It is critical to evaluate the clarity of the peridot before you purchase to ensure that there are no visible inclusions in the stone.
If a peridot only comes in one colour, why would you need to choose colour? This is because the stone can be found in a few different shades and while peridot is known for its lime-green colour, you can also find stones with yellow and brown hues.
The use of Peridot gemstones in Jewellery
Peridot is a lively gemstone and can elevate a simple outfit immediately. Here are some ways to wear peridot:
Peridot Earrings, Bracelets and Pendants
A great thanks to showcase peridot is thru an aesthetic pair of earrings. Because of its colour, even simple studs are eye-catching and dressy.
You can find beautifully crafted stud earrings that go well with casual or office wear.
For a dressier look, choose dangle earrings to add that extra touch of elegance.
A well-made peridot pendant adds the right amount of chic and colour to any outfit.
Whether you have minimalist or maximalist tastes, a well-chosen piece of peridot jewellery can complement your outfit and style. Because a little peridot goes a long way, even a small stone will be noticeable.
Peridots can be set as the centerstone of a ring or as accents for neutral coloured stones such as diamonds. A small stone set in a simple delicate setting will be a perfect accompaniment to casual or work wear.
For a more dramatic look, choose a peridot cocktail ring to really make a statement. Try a multi-stone or large cluster setting for a deviation from the usual single centerpiece stone setting.
You may decide that you want a peridot engagement ring. There are many stunning peridot engagement ring designs available; however, there are a couple of things to consider. Because peridot has a very distinct colour it can clash with outfits. Considering the fact that you will be wearing the engagement ring regularly, it can be difficult to match colours at times.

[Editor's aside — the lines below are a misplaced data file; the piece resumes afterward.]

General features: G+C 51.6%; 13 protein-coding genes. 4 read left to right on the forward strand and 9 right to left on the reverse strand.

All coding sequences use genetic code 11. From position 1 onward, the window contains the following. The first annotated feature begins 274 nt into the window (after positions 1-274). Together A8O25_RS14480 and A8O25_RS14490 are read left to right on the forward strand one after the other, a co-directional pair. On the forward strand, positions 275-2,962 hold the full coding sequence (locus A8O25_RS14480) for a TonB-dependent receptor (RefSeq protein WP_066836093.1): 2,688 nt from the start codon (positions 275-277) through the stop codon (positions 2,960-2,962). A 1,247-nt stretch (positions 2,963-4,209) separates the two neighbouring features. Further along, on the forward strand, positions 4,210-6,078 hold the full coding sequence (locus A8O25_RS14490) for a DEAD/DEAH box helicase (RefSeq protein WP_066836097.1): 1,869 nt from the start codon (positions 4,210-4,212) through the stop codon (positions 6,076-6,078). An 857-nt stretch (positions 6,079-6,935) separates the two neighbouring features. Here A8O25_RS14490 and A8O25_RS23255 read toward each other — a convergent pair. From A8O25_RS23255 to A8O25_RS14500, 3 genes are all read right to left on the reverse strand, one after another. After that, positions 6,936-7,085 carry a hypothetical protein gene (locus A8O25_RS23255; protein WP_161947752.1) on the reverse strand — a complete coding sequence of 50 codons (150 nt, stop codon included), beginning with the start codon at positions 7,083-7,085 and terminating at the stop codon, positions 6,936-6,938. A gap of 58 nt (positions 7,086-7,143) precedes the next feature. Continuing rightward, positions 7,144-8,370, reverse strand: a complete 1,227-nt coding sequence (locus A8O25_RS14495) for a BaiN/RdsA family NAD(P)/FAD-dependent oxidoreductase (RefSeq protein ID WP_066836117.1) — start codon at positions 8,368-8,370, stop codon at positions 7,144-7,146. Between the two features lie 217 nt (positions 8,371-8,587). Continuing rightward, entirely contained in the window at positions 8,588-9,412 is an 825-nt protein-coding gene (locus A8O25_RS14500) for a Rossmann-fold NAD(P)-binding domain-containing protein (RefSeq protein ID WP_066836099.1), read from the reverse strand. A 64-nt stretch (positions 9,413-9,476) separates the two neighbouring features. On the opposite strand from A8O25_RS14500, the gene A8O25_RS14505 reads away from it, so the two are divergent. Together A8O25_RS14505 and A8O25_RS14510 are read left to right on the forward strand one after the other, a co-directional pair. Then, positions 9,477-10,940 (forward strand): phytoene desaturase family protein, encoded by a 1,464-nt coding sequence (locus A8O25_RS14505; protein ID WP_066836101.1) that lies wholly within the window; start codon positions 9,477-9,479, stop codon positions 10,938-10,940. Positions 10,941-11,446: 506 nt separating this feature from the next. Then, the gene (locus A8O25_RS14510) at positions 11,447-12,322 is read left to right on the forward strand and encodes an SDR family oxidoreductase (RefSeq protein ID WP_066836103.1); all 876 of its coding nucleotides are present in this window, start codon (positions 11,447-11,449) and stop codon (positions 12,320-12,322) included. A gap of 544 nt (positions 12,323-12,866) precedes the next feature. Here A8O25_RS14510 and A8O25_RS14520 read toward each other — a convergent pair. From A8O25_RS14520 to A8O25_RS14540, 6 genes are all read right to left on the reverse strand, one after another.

Another factor to consider is the durability of the stone. Peridot is not a very hard stone and can be damaged easily (more on this later). This can also be an impediment to daily wear.
Having said that, many non-traditional couples, who want something different, opt for peridot engagement rings. With appropriate care, you can have your peridot engagement ring last a long time.
Frequently Asked Questions
They are found all over the world from the USA to Pakistan, Myanmar, Australia, Vietnam, China, Brazil and Egypt.
Iron is the main component that determines the colour. The green intensity of the colour depends on the amount of iron present in the gemstone.
No, peridot is surprisingly one of only a few gemstones that come in only one colour.
Peridot can damage and scratch. It rates 7 on the Mohs scale of mineral hardness. Care should be taken when wearing peridot jewellery.
Peridot is the only other stone besides a diamond that is formed in the Earth’s mantle. They are formed in magma and then brought up to the Earth’s surface by tectonic or volcanic activity.
The best and finest peridots do not contain any traces of yellow or brown. Clarity also impacts on the price.